What has happened is that MAX, has become just another streaming service. I have no loyalty to it. I’ll drop it and save my sixteen bucks a month for now. Once or twice a year, I’ll sign back up and keep it for a month so Mel and I can catch up with what we missed. That’s what I did with Disney+ and I’ll probably get around to dropping Netflix sooner rather than later.

It’s ironic that the streaming services I’m keeping are the least expensive. Peacock is worth the five bucks a month just for the WWE content that I enjoy, and their original series are much, much better than some of the highly-touted shows on other streamers. Likewise, Mel enjoys having access to the SpongeBob Squarepants library on Paramount+, and I don’t mind the Star Trek content. It’s only seven bucks or so each month.

It seems that the problem with MAX and all the churn among streaming services is that, thus far, it’s not a sustainable business. The whole idea of a media company like Warners or Disney keeping all their best material for their own service, rather than licensing it out to other companies seemed smarter in theory than it was in practice.

In truth, Disney and Warners have lost billions of dollars on Disney+ and HBO Max, and the problem is that the revenue streams they had from licensing out their shows to Netflix or cable channels or premium movie networks dried up right as they were investing tons of money into the digital infrastructure needed to support a streaming service.

On top of that, they overestimated how loyal their viewers would be.

I only ever signed up for Disney+ to see The Beatles Get Back, and once I (finally) got my copy on Blu Ray, I pulled the plug. My main reason for signing up for HBO Max was to watch the further episodes of Titans and Doom Patrol, once they eliminated video from DC Universe. With Titans done, only six episodes of Doom Patrol left, and John Oliver’s show shut down due to the WGA strike, the end is near for MAX in my house.

I’ll sign up again in a few months when they bring back The Gilded Age. Then when that show’s second season is done, I’ll drop it again.

And to be honest, I think I’m late to this game. It’s why the “churn rate” is so high. I suspect it’ll only get worse in the future as more people get tired of paying ever-raising prices while watching less and less.

If this keeps up, the movie and TV business will see its content devalued to the point where it’s practically worthless, like what happened to the music industry.

Declan McManus Day

Meanwhile, Friday afternoon on our internet radio station we offer up a new episode of Sydney’s Big Electric Cat. The AIR is PopCult’s sister radio station. You can hear our shows on The AIR website, or just click on the embedded player found elsewhere on this page.

At 2 PM, We present an encore of a classic episode of Mel Larch’s Disco-era showcase, MIRRORBALL.

You can hear MIRRORBALL every Friday at 2 PM, with replays throughout the following week, Saturday at 9 PM, Sunday at 11 PM, Monday at 9 AM and Tuesday at 1 PM.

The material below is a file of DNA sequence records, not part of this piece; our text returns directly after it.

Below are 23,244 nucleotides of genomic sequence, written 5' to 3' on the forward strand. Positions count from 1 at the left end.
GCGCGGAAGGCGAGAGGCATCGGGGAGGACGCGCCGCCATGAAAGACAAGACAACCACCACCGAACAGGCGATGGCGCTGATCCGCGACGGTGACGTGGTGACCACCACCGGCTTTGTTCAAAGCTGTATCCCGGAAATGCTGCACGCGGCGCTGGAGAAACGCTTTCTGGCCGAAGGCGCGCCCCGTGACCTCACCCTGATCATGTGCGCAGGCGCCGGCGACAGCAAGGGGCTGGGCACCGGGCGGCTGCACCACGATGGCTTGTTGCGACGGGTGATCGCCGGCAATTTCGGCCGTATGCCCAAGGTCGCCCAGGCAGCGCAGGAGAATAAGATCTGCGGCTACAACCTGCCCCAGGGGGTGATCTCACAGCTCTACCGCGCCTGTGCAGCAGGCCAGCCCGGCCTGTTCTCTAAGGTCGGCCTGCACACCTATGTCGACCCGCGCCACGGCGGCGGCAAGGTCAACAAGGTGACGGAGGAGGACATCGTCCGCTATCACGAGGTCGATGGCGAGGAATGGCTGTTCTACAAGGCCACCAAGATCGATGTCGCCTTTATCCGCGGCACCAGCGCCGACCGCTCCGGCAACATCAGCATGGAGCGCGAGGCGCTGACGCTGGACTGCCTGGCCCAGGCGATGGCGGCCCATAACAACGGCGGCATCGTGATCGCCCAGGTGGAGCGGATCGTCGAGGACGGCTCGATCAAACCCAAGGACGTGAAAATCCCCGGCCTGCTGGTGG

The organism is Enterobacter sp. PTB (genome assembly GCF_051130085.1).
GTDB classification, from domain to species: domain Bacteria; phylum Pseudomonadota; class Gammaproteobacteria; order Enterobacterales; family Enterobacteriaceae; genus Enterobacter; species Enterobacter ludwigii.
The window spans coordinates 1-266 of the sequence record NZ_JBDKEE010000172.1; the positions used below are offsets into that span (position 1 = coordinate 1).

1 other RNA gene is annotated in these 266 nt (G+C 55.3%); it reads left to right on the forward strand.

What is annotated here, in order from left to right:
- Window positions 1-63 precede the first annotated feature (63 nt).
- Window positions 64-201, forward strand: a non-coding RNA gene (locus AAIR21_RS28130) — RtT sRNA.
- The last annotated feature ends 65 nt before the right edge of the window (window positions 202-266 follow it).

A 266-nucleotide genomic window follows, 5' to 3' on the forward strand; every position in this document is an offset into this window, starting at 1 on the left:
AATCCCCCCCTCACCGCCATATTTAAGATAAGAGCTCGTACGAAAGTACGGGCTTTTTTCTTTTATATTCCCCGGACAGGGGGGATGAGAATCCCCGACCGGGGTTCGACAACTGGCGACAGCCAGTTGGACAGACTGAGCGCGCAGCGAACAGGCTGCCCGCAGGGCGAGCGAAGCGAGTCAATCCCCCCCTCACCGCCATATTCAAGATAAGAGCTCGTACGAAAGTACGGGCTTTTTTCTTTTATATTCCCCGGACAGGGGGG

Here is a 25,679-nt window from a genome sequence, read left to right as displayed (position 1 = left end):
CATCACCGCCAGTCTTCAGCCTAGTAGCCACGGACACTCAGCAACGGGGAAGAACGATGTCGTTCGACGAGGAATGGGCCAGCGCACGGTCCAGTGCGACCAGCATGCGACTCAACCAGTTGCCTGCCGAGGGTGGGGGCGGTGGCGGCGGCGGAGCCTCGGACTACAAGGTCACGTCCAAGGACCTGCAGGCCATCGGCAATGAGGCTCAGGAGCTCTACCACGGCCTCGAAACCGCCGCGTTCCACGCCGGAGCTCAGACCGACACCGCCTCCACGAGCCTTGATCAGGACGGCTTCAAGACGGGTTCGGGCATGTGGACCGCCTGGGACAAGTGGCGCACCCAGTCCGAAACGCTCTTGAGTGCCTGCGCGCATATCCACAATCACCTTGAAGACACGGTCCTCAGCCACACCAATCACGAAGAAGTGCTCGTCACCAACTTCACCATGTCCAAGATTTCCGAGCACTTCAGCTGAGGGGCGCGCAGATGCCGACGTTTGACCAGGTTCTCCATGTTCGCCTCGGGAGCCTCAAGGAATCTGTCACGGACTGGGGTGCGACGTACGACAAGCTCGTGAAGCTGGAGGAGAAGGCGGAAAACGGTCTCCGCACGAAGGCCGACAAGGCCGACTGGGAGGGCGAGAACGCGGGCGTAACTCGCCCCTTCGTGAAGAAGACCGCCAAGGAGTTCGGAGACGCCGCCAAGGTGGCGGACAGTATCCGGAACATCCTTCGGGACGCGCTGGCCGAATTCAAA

At 3 PM, Sydney Fileen graces us with special mixtape-style new episode of Sydney’s Big Electric Cat.  This week Sydney devotes the entire two hours of her show to the New Wave-era music of Elvis Costello. With such legendary albums as My Aim Is True, Armed Forces, Get Happy, Imperial Bedroom and many others, Elvis Costello exemplified the spirit of New Wave’s melting pot, mixing punk with country, pop, classical, jazz and singer-songwriter sensibilities.

Join Sydney as she takes a non-chronological jaunt through the music of Elvis Costello during the New Wave era, from his first album, in 1978 to the mid-1980s. Elvis, of course, has never faded from relevance as an artist, releasing vital and vibrant music to this day, but this show is all about his early career, as backed by the band Clover, and with his first regular backing band, The Attractions.

Check out the playlist…

Sydney’s Big Electric Cat 104

Elvis Costello
“Accidents will Happen”
“Welcome To The Working Week”
“Love For Tender”
“From A Whisper To A Scream”
“…and In Every Home”
“(I Don’t Want To Go To) Chelsea”
“Less Than Zero”
“Everyday I Write The Book”
“Tears Before Bedtime”
“The Only Flame In Town”
“High Fidelity”
“Lover’s Walk”
“Jack of All Parades”
“You Little Fool”
“Senior Service”
“Mystery Dance”
“Pills And Soap”
“Radio Radio”
“Pump It Up”
“Human Hands”
“Goon Squad”
“Blame It On Cain”
“What’s So Funny ‘Bout Peace, Love and Understanding”
“Beaten To The Punch”
“Tokyo Storm Warning”
“Girl’s Talk”
“The Comedians”
“Moods For Moderns”
“This Year’s Girl”
“Hoover Factory”
“Peace In Our Time”
“Watching The Detectives”

Sydney’s Big Electric Cat is produced at Haversham Recording Institute in London, and can be heard every Friday at 3 PM, with replays Saturday afternoon,  Monday at 7 AM, Tuesday at 8 PM, Wednesday at Noon and Thursday at 10 AM, exclusively on The AIR. Classic episodes can be heard Sunday morning at 10 AM.

That’s what’s new on The AIR Friday, and that is this week’s PopCulteer. Check back for our regular features every day, and prepare yourselves for a special RFC marathon that begins next Monday Morning and runs all next week!